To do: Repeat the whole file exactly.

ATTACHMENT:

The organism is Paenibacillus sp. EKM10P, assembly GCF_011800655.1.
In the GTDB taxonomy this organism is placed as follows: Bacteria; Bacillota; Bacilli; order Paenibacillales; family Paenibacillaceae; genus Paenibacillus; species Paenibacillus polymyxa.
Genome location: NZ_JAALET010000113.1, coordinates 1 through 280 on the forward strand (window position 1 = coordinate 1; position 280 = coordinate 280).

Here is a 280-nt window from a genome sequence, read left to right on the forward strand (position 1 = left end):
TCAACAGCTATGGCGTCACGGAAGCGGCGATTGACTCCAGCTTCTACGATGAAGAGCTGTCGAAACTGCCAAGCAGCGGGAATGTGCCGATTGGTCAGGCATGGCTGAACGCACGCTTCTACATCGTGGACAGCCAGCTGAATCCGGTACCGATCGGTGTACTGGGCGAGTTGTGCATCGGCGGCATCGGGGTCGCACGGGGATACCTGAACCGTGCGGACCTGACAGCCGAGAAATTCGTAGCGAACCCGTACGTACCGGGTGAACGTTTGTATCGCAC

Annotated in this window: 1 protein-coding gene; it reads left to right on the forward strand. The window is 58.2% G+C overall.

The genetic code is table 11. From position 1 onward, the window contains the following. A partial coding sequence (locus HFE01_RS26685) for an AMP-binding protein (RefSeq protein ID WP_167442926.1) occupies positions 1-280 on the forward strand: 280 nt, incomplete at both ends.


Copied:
The organism is Paenibacillus sp. EKM10P, assembly GCF_011800655.1.
In the GTDB taxonomy this organism is placed as follows: Bacteria; Bacillota; Bacilli; order Paenibacillales; family Paenibacillaceae; genus Paenibacillus; species Paenibacillus polymyxa.
Genome location: NZ_JAALET010000113.1, coordinates 1 through 280 on the forward strand (window position 1 = coordinate 1; position 280 = coordinate 280).

Here is a 280-nt window from a genome sequence, read left to right on the forward strand (position 1 = left end):
TCAACAGCTATGGCGTCACGGAAGCGGCGATTGACTCCAGCTTCTACGATGAAGAGCTGTCGAAACTGCCAAGCAGCGGGAATGTGCCGATTGGTCAGGCATGGCTGAACGCACGCTTCTACATCGTGGACAGCCAGCTGAATCCGGTACCGATCGGTGTACTGGGCGAGTTGTGCATCGGCGGCATCGGGGTCGCACGGGGATACCTGAACCGTGCGGACCTGACAGCCGAGAAATTCGTAGCGAACCCGTACGTACCGGGTGAACGTTTGTATCGCAC

Annotated in this window: 1 protein-coding gene; it reads left to right on the forward strand. The window is 58.2% G+C overall.

The genetic code is table 11. From position 1 onward, the window contains the following. A partial coding sequence (locus HFE01_RS26685) for an AMP-binding protein (RefSeq protein ID WP_167442926.1) occupies positions 1-280 on the forward strand: 280 nt, incomplete at both ends.